7   Resource yourself in natureSydney Botanical Gardens

Spending time in nature nourishes our mind and our body. I guess you have figured out this one by yourself. Apply it as well when you are on a city trip! You’ll need it even more than at home. Walking barefoot on the ground does magic as scientific evidence shows (but I can’t find the link to the study right now, sorry).

8   Be open for surprises

Typically HSP, I wanted to play ‘safe’ and asked a friend who runs a successful business teaching piano lessons if she would like to be interviewed. She wasn’t keen on it. But she connected me with two most inspiring women. (The series will be published later this year – watch this space!)

9   Know how to protect yourself

The idea of ‘protection’ or putting up a ‘shield’ as a general strategy is counterintuitive and not working for a person like me. However, you need to have concrete tactics in place you can apply anytime, when things get a bit ‘heavy’ or you start to feel overwhelmed.

10   Drink a lot of water

This always helps. It has a rather immediate effect on your mind as well as you body.

11   Avoid rush hours when taking public transport

Guess why J – I once forgot (I survived well, but it took me more time to calm my nervous system down afterwards that evening…).

12   Enjoy culture in a way you can digest itPatricia at the Art Gallery of NSW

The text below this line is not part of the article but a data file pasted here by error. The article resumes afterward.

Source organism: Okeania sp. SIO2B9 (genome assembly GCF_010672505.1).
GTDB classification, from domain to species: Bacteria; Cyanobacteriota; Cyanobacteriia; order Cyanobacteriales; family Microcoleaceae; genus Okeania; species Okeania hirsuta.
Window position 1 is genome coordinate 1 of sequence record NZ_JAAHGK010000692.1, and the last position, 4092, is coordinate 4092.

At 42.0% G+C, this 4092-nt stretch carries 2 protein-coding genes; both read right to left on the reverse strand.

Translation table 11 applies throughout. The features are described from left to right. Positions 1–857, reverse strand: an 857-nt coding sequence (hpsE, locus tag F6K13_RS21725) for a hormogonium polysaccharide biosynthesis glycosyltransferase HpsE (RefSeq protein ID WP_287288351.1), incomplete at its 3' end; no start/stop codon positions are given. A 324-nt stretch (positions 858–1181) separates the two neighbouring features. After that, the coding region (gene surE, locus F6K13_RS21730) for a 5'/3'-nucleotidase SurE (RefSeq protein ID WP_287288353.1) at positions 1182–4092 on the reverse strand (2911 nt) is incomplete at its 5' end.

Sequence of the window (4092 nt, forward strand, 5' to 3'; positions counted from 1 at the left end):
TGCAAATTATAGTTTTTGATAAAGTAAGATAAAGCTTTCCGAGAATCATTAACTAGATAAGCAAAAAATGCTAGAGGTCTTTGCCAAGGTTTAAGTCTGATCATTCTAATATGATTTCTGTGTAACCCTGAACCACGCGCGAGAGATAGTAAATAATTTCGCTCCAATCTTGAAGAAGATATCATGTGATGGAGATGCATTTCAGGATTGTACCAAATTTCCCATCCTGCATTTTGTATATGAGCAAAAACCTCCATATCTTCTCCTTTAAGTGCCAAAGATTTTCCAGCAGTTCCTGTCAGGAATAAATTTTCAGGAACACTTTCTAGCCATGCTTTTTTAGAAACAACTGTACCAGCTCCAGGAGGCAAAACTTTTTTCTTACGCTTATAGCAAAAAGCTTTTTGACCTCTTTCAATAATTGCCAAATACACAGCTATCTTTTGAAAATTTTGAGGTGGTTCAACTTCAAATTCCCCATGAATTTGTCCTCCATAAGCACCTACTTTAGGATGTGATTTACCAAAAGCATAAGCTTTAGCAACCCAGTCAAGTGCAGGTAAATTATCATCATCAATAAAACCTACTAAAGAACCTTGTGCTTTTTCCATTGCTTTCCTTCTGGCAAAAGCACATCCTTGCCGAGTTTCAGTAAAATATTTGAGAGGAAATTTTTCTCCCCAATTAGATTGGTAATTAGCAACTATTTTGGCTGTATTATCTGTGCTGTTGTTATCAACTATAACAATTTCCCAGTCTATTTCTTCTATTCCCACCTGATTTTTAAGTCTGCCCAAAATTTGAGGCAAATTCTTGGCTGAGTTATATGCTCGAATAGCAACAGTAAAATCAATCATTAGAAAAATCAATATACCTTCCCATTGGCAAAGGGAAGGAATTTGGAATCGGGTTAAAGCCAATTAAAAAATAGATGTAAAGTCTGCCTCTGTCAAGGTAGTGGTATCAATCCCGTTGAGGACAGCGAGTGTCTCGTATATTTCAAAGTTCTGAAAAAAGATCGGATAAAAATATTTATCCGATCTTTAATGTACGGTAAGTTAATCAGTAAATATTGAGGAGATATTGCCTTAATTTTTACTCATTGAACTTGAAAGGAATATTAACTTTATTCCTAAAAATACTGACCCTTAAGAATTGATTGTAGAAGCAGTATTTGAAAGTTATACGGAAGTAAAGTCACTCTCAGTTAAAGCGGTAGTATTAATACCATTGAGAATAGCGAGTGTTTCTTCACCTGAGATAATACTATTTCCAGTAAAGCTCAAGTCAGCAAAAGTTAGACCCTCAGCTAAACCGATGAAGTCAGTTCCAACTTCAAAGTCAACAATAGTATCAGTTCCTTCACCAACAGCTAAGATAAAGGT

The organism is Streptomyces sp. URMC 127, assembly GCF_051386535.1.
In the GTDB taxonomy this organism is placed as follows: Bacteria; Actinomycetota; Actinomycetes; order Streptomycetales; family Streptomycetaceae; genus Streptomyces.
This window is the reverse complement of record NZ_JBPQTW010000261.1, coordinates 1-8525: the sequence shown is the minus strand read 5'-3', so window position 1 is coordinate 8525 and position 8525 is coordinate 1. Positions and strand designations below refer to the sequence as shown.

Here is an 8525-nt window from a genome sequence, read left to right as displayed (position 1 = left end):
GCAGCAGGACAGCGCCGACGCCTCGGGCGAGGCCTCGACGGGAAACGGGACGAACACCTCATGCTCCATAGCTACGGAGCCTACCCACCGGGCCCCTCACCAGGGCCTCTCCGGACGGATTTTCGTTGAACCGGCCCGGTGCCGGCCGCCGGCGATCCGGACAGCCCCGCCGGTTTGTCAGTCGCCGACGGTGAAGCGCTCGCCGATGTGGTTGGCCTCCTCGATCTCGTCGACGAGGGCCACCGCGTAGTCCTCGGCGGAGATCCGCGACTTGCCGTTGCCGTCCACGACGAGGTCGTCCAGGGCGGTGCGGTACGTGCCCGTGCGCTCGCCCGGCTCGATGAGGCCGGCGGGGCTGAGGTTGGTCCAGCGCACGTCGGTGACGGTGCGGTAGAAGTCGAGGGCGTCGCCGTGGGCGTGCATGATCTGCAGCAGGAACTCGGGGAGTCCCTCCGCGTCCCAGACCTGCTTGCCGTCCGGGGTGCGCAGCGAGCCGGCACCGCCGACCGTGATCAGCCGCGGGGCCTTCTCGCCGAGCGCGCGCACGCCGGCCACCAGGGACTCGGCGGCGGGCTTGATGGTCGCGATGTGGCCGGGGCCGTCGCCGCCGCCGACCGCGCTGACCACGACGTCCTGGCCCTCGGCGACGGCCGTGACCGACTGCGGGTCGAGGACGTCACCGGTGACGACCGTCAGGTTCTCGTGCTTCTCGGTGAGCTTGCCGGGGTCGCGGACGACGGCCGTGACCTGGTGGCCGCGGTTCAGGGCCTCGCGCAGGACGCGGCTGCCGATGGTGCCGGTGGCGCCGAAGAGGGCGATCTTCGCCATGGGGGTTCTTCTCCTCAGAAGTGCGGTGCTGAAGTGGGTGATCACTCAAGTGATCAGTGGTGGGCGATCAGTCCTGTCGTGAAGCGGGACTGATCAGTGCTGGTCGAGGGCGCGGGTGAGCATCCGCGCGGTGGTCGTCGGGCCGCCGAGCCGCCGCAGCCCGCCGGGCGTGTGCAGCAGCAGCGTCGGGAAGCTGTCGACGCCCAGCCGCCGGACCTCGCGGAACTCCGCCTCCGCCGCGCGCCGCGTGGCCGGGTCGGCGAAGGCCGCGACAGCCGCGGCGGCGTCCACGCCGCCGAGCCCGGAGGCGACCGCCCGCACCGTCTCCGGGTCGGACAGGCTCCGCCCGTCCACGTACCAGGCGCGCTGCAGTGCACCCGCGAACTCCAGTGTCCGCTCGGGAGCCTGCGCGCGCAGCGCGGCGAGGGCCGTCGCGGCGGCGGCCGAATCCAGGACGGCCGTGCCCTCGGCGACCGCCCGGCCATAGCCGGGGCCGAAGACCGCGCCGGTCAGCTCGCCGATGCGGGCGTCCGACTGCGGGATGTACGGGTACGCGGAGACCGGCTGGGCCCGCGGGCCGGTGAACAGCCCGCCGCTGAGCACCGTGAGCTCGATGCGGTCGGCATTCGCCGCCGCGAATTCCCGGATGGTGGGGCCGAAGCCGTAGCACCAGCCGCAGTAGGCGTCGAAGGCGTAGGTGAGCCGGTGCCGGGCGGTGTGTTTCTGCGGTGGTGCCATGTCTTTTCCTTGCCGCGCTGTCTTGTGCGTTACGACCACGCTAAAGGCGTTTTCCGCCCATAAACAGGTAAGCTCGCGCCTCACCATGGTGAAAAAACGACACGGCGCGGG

It took my years to understand this one: art exhibitions may light you up the way they do for me. BUT it’s a lot of stimuli and information to process! Even more so if it’s contemporary art which ‘speaks’ to our intellect as well to our sense of aesthetics and beauty.

13   Sleep not just enough, but as much as you can

This is paramount for me. If I lack sleep, everything else can become quickly a bigger issue than if I am rested and relaxed.

14   Never think you’ll miss something out (you can always come back)

This aspect seems to be challenging for many. But if you think about it, it has to do with quality over quantity. This is the way I lead my life anyway. It has become rather easy for me now. But it takes practice.

15   Don’t buy your gifts last minute

I dreaded going to shops so much and postponed it until the second last day (telling myself that the other things were priority). When I left the Queen Victoria Building after more than 2.5 hours, my brain was all wiped out and all I wanted was some quiet space and time on my own.

16   Write snail mail postcards

I did not address all the amazingly positive aspects about being a HSP this time. I focused more on how to deal with the challenging side up to here. Your sensitivity makes you care deeply about people. And you love to and find it easy to find ways to show it to the loved ones in your life.

Postcards are perfect. You can write anywhere and you don’t have to spend hours in shops for this kind of gift. It will lift your mood.
And as far as I’m concerned, it made me happy three times at once:
1) while I wrote them to the people who matter most to me,
2) when I learned that my virtual gift of loving thoughts from the other side of the world cheered them up AND
3) when this brought up lovely memories and fabulous feelings…

… something we HSP experience more deeply and strongly as well, which is kind of cool, don’t you think?

 

Please share this post on social media, if you think it might be useful for others who love to travel and who know already or might want to find out about their high sensitivity and how to harness it as a strength.

 

Facebooktwittergoogle_plusredditpinterestlinkedinmailby feather